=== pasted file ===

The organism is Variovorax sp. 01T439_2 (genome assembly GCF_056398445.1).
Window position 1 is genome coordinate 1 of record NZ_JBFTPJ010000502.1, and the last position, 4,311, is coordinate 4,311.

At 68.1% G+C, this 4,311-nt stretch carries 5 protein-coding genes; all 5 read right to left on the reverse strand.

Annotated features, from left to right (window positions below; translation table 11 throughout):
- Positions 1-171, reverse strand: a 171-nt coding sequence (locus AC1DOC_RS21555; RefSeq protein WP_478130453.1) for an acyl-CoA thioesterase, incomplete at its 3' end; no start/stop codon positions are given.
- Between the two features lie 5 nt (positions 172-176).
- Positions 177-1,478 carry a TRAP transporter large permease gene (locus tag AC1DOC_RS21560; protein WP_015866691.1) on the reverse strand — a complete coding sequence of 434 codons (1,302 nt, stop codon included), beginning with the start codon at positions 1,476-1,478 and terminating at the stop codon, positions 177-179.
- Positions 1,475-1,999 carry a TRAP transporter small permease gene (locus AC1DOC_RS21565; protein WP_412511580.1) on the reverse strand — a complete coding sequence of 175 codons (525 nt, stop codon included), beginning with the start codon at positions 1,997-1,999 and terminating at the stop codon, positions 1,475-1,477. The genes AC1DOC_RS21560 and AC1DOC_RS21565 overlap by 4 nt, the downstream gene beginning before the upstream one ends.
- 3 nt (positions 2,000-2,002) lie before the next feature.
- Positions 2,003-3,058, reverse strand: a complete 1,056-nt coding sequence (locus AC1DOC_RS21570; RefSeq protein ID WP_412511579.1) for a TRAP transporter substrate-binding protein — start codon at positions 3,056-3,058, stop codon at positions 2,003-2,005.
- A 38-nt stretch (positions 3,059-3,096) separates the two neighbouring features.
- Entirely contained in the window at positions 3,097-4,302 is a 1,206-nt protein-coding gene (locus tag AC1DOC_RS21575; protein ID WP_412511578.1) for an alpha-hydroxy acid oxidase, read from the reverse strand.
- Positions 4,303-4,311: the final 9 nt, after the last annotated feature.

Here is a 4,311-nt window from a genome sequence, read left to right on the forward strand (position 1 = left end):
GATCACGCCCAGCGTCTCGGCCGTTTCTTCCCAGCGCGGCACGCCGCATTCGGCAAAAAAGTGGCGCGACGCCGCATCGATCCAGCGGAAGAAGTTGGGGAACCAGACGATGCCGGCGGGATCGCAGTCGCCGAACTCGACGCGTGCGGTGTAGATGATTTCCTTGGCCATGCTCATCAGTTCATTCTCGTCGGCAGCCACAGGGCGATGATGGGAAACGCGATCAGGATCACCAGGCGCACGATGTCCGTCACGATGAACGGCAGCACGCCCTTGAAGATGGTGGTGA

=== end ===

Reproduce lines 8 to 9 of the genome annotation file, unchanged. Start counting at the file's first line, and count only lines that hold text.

- Positions 1,475-1,999 carry a TRAP transporter small permease gene (locus AC1DOC_RS21565; protein WP_412511580.1) on the reverse strand — a complete coding sequence of 175 codons (525 nt, stop codon included), beginning with the start codon at positions 1,997-1,999 and terminating at the stop codon, positions 1,475-1,477. The genes AC1DOC_RS21560 and AC1DOC_RS21565 overlap by 4 nt, the downstream gene beginning before the upstream one ends.
- 3 nt (positions 2,000-2,002) lie before the next feature.